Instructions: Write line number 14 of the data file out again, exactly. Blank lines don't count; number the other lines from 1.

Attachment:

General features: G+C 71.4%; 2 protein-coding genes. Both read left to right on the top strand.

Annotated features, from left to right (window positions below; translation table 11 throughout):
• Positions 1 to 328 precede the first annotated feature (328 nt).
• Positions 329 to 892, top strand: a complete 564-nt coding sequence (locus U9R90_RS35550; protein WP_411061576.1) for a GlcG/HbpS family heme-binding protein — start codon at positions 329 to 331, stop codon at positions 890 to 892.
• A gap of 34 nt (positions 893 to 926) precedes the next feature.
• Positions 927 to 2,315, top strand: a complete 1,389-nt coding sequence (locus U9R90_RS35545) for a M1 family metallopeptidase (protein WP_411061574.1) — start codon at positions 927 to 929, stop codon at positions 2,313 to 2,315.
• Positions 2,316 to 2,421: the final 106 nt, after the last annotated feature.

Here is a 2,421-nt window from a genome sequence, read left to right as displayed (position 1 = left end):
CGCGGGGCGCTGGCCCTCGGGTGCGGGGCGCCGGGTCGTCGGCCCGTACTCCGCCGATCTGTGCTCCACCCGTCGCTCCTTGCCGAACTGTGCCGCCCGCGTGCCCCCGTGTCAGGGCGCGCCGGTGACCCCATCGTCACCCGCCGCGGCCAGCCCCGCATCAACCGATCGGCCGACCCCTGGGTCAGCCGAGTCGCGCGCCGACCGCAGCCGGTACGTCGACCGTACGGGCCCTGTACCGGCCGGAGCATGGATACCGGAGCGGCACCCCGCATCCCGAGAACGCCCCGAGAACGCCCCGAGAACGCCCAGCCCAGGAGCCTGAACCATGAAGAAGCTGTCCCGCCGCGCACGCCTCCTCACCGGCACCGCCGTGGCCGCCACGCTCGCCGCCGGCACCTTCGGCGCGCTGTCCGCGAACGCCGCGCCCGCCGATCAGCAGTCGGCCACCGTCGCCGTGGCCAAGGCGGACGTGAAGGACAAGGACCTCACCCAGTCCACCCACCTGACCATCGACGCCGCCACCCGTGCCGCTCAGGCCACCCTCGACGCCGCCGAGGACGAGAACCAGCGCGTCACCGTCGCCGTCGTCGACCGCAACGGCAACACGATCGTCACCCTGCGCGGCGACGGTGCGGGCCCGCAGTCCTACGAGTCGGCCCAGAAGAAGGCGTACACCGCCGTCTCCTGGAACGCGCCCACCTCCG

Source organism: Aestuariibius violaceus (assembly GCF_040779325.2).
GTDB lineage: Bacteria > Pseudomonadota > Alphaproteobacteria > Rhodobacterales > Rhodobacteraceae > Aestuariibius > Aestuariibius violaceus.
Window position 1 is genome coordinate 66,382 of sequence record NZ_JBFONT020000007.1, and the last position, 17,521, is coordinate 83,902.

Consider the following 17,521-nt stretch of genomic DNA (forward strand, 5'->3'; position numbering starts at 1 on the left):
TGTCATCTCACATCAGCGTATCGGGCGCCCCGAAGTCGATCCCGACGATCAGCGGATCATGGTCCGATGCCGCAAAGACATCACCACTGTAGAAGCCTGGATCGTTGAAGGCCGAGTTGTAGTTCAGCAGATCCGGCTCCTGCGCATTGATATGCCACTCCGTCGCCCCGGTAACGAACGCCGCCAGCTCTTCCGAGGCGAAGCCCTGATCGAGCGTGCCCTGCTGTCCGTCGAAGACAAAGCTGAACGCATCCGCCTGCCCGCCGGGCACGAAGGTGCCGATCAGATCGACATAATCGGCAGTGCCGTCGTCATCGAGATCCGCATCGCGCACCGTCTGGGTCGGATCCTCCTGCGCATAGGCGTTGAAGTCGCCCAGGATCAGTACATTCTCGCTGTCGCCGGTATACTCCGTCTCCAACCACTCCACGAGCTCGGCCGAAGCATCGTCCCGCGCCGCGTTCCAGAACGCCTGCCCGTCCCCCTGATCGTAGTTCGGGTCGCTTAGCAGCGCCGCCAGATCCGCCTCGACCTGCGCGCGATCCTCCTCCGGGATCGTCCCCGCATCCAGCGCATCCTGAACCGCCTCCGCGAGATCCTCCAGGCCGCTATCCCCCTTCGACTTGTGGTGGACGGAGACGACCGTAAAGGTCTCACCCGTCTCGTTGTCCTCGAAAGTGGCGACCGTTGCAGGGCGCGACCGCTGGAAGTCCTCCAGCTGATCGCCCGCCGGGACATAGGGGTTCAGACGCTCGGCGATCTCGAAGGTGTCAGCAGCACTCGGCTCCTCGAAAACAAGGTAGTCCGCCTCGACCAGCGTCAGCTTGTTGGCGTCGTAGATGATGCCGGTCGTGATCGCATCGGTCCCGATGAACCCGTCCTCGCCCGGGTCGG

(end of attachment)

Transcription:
TGTCATCTCACATCAGCGTATCGGGCGCCCCGAAGTCGATCCCGACGATCAGCGGATCATGGTCCGATGCCGCAAAGACATCACCACTGTAGAAGCCTGGATCGTTGAAGGCCGAGTTGTAGTTCAGCAGATCCGGCTCCTGCGCATTGATATGCCACTCCGTCGCCCCGGTAACGAACGCCGCCAGCTCTTCCGAGGCGAAGCCCTGATCGAGCGTGCCCTGCTGTCCGTCGAAGACAAAGCTGAACGCATCCGCCTGCCCGCCGGGCACGAAGGTGCCGATCAGATCGACATAATCGGCAGTGCCGTCGTCATCGAGATCCGCATCGCGCACCGTCTGGGTCGGATCCTCCTGCGCATAGGCGTTGAAGTCGCCCAGGATCAGTACATTCTCGCTGTCGCCGGTATACTCCGTCTCCAACCACTCCACGAGCTCGGCCGAAGCATCGTCCCGCGCCGCGTTCCAGAACGCCTGCCCGTCCCCCTGATCGTAGTTCGGGTCGCTTAGCAGCGCCGCCAGATCCGCCTCGACCTGCGCGCGATCCTCCTCCGGGATCGTCCCCGCATCCAGCGCATCCTGAACCGCCTCCGCGAGATCCTCCAGGCCGCTATCCCCCTTCGACTTGTGGTGGACGGAGACGACCGTAAAGGTCTCACCCGTCTCGTTGTCCTCGAAAGTGGCGACCGTTGCAGGGCGCGACCGCTGGAAGTCCTCCAGCTGATCGCCCGCCGGGACATAGGGGTTCAGACGCTCGGCGATCTCGAAGGTGTCAGCAGCACTCGGCTCCTCGAAAACAAGGTAGTCCGCCTCGACCAGCGTCAGCTTGTTGGCGTCGTAGATGATGCCGGTCGTGATCGCATCGGTCCCGATGAACCCGTCCTCGCCCGGGTCGG